Social Security Benefits and Income Tax

Do I have to pay taxes on my Social Security benefits? This is a common question this time of year. Generally you only have to pay taxes if you have other substantial income (such as wages, self-employment, interest, dividends and other taxable income that must be reported on your tax return) in addition to your benefits.

Each January you will receive a Social Security Benefit Statement (Form SSA-1099) showing the amount of benefits you received in the previous year. You can use this Benefit Statement when you complete your federal income tax return to find out if your benefits are subject to tax.

The general guidelines are as follows:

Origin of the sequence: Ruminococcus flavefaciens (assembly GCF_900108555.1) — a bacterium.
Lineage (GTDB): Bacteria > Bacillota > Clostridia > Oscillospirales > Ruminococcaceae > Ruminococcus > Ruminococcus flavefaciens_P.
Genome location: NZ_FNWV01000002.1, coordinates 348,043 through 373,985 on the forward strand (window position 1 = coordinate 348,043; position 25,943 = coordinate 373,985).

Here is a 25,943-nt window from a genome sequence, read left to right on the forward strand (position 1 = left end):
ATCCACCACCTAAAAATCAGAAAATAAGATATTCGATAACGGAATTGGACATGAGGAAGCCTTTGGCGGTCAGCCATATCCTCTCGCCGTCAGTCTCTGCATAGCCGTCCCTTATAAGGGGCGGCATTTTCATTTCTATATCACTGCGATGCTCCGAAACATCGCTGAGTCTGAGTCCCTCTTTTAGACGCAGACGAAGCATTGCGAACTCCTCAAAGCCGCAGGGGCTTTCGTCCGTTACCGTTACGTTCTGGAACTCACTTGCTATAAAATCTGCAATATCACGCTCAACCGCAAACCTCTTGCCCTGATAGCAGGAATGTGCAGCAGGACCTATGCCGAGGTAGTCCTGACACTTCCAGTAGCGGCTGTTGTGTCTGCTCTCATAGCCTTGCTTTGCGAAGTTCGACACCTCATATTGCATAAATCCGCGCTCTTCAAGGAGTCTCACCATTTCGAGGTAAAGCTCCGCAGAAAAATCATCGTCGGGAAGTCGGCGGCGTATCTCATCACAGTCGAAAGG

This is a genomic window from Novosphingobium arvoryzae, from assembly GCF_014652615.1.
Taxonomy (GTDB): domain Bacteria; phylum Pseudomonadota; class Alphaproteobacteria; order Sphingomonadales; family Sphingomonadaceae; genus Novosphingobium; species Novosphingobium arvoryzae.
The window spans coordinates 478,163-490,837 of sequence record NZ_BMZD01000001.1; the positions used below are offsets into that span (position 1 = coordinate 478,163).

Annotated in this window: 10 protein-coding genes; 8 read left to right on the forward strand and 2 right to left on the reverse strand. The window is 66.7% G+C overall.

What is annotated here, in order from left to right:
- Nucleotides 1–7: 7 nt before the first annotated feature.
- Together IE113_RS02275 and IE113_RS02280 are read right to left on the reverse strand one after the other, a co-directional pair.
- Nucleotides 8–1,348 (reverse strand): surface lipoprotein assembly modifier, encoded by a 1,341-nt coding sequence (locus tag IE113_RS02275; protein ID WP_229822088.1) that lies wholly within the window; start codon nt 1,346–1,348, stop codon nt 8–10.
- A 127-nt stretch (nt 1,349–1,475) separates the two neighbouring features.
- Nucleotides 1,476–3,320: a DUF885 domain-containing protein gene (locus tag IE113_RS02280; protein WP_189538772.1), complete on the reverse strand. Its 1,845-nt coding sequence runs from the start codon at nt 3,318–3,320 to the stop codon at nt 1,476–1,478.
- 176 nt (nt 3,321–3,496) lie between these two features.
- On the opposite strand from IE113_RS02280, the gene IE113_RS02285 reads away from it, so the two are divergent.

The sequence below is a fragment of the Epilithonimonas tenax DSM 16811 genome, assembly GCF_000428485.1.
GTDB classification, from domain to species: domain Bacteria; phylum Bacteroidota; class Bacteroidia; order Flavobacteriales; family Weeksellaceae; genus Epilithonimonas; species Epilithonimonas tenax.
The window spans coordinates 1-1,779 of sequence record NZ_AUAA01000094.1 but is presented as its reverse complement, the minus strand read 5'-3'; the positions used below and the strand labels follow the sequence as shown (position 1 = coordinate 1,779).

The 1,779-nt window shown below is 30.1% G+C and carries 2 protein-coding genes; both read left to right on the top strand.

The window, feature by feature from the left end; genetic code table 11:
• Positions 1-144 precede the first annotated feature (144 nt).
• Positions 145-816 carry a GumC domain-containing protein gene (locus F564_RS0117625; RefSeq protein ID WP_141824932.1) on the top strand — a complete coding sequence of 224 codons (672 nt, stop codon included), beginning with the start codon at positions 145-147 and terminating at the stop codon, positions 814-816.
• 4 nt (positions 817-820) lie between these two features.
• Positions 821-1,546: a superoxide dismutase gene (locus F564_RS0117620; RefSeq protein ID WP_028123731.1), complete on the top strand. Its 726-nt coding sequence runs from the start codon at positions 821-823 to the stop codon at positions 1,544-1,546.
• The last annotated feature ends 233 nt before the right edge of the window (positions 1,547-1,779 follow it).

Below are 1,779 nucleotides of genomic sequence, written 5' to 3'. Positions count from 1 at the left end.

• For “individual” filers
    • If you have income under $25,000 you do not have to pay taxes on your benefits.
    • If you have income between $25,000 and $34,000, you may have to pay income tax on up to 50 percent of your benefits.
    • If you have income more than $34,000, up to 85 percent of your benefits may be taxable.

 

  • For “joint” filers
    • If you and your spouse have combined income under $32,000 you do not have to pay taxes on your benefits.
    • If you and your spouse have combined income between $32,000 and $44,000, you may have to pay income tax on up to 50 percent of your benefits.
    • If you have your spouse have combined income more than $44,000, up to 85 percent of your benefits may be taxable.

 

If you do have to pay taxes on your Social Security benefits, you can make quarterly estimated tax payments to the IRS or choose to have federal taxes withheld from your benefits.

Taxes